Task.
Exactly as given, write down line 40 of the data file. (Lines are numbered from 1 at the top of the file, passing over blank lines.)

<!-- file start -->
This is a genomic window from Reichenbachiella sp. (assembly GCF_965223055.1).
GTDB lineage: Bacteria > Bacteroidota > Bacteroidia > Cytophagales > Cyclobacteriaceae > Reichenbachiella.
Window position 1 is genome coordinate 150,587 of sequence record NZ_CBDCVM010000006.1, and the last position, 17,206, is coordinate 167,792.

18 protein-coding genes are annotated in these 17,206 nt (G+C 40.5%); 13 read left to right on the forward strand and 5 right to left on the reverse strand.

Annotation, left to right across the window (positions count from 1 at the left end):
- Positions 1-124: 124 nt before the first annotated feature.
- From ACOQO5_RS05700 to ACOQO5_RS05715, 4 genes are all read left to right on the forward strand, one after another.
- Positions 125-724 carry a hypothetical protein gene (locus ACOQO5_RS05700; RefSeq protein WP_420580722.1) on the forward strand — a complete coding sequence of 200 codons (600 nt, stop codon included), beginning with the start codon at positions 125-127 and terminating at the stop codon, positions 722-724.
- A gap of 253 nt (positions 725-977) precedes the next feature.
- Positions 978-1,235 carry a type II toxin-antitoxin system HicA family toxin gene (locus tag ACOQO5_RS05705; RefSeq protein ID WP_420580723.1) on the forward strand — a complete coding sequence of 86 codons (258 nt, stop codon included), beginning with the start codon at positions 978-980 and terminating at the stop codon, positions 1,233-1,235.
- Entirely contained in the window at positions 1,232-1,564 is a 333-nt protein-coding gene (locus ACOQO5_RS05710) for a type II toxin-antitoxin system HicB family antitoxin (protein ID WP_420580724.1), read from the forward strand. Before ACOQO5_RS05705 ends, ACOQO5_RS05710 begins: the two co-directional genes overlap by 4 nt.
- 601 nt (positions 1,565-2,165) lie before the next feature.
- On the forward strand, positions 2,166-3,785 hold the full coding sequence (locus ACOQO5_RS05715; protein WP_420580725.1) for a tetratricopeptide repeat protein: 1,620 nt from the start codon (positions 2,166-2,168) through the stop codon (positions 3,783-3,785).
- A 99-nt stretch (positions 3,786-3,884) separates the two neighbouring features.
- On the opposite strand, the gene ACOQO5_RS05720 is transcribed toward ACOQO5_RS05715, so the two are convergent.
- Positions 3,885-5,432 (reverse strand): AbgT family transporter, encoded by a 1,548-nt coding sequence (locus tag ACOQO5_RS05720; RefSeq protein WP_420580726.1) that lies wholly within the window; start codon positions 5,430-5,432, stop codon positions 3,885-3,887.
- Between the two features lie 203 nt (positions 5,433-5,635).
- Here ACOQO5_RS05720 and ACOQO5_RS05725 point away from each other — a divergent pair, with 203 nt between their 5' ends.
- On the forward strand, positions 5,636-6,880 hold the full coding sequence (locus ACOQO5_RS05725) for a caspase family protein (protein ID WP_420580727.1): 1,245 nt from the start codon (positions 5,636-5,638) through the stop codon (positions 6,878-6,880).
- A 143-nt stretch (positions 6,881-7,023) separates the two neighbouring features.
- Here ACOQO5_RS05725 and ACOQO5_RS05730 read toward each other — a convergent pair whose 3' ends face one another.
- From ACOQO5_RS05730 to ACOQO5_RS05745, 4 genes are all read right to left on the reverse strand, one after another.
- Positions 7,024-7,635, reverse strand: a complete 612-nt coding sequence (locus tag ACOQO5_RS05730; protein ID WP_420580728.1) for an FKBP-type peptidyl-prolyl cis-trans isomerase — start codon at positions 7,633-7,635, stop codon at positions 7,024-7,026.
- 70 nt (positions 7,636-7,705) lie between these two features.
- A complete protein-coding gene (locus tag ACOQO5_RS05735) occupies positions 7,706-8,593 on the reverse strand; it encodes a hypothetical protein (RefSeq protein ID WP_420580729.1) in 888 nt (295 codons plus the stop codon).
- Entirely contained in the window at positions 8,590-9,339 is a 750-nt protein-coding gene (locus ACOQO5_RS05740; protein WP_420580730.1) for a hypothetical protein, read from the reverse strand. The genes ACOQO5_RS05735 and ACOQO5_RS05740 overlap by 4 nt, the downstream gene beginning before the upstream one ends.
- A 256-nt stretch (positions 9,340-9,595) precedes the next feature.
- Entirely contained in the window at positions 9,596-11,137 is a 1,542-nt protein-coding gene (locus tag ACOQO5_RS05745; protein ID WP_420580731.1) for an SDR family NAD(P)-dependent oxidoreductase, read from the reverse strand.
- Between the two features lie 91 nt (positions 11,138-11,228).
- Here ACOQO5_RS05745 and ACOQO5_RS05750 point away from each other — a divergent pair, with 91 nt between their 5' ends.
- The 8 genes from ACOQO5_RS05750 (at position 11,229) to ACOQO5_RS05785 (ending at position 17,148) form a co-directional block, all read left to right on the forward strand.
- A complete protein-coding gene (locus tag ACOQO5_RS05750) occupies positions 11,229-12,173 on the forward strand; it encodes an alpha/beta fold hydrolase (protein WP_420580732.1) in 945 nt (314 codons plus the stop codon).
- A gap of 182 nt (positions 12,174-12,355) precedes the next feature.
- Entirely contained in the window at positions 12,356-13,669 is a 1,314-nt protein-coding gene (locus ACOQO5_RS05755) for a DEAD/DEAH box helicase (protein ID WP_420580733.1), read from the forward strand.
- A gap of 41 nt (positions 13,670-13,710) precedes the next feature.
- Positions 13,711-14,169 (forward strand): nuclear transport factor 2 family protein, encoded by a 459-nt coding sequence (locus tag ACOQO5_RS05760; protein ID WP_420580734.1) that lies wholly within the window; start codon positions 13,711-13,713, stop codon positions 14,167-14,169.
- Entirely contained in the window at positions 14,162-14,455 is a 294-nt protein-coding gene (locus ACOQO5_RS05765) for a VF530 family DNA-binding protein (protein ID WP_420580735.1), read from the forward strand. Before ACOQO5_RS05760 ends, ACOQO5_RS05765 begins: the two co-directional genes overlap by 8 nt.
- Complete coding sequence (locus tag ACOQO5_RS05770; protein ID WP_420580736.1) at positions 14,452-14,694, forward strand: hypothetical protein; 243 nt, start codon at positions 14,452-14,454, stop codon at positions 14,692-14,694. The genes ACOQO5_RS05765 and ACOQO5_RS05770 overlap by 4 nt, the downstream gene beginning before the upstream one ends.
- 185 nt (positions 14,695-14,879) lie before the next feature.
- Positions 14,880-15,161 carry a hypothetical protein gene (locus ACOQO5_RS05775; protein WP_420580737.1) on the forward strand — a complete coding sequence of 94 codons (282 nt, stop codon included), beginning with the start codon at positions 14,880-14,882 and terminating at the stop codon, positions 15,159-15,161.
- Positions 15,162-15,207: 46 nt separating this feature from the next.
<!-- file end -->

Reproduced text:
- Positions 14,880-15,161 carry a hypothetical protein gene (locus ACOQO5_RS05775; protein WP_420580737.1) on the forward strand — a complete coding sequence of 94 codons (282 nt, stop codon included), beginning with the start codon at positions 14,880-14,882 and terminating at the stop codon, positions 15,159-15,161.